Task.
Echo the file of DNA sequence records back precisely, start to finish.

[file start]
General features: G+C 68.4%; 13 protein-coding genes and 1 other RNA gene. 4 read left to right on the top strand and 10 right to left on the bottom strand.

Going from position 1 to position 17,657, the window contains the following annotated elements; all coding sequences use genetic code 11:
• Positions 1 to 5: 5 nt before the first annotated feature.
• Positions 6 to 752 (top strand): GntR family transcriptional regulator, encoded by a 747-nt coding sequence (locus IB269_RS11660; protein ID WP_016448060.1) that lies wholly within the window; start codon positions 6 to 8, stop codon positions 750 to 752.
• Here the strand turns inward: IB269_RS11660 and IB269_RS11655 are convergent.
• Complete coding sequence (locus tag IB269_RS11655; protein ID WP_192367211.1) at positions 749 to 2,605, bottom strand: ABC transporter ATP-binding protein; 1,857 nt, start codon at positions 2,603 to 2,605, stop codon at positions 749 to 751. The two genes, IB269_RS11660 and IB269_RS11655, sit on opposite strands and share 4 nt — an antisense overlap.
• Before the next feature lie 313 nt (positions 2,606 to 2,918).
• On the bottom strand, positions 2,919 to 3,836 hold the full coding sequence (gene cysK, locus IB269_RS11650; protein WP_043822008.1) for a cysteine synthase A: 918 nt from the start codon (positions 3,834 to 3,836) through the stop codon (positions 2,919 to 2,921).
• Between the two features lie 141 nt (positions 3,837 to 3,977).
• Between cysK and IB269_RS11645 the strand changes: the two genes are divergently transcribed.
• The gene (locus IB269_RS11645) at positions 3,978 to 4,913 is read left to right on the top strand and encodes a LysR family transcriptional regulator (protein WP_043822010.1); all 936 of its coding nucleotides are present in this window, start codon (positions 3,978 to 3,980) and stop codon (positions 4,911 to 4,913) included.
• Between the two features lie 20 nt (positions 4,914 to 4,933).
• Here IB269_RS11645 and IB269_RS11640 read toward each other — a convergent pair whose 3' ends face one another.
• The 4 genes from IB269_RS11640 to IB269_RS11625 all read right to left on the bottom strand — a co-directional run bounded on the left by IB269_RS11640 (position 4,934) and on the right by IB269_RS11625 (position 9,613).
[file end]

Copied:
General features: G+C 68.4%; 13 protein-coding genes and 1 other RNA gene. 4 read left to right on the top strand and 10 right to left on the bottom strand.

Going from position 1 to position 17,657, the window contains the following annotated elements; all coding sequences use genetic code 11:
• Positions 1 to 5: 5 nt before the first annotated feature.
• Positions 6 to 752 (top strand): GntR family transcriptional regulator, encoded by a 747-nt coding sequence (locus IB269_RS11660; protein ID WP_016448060.1) that lies wholly within the window; start codon positions 6 to 8, stop codon positions 750 to 752.
• Here the strand turns inward: IB269_RS11660 and IB269_RS11655 are convergent.
• Complete coding sequence (locus tag IB269_RS11655; protein ID WP_192367211.1) at positions 749 to 2,605, bottom strand: ABC transporter ATP-binding protein; 1,857 nt, start codon at positions 2,603 to 2,605, stop codon at positions 749 to 751. The two genes, IB269_RS11660 and IB269_RS11655, sit on opposite strands and share 4 nt — an antisense overlap.
• Before the next feature lie 313 nt (positions 2,606 to 2,918).
• On the bottom strand, positions 2,919 to 3,836 hold the full coding sequence (gene cysK, locus IB269_RS11650; protein WP_043822008.1) for a cysteine synthase A: 918 nt from the start codon (positions 3,834 to 3,836) through the stop codon (positions 2,919 to 2,921).
• Between the two features lie 141 nt (positions 3,837 to 3,977).
• Between cysK and IB269_RS11645 the strand changes: the two genes are divergently transcribed.
• The gene (locus IB269_RS11645) at positions 3,978 to 4,913 is read left to right on the top strand and encodes a LysR family transcriptional regulator (protein WP_043822010.1); all 936 of its coding nucleotides are present in this window, start codon (positions 3,978 to 3,980) and stop codon (positions 4,911 to 4,913) included.
• Between the two features lie 20 nt (positions 4,914 to 4,933).
• Here IB269_RS11645 and IB269_RS11640 read toward each other — a convergent pair whose 3' ends face one another.
• The 4 genes from IB269_RS11640 to IB269_RS11625 all read right to left on the bottom strand — a co-directional run bounded on the left by IB269_RS11640 (position 4,934) and on the right by IB269_RS11625 (position 9,613).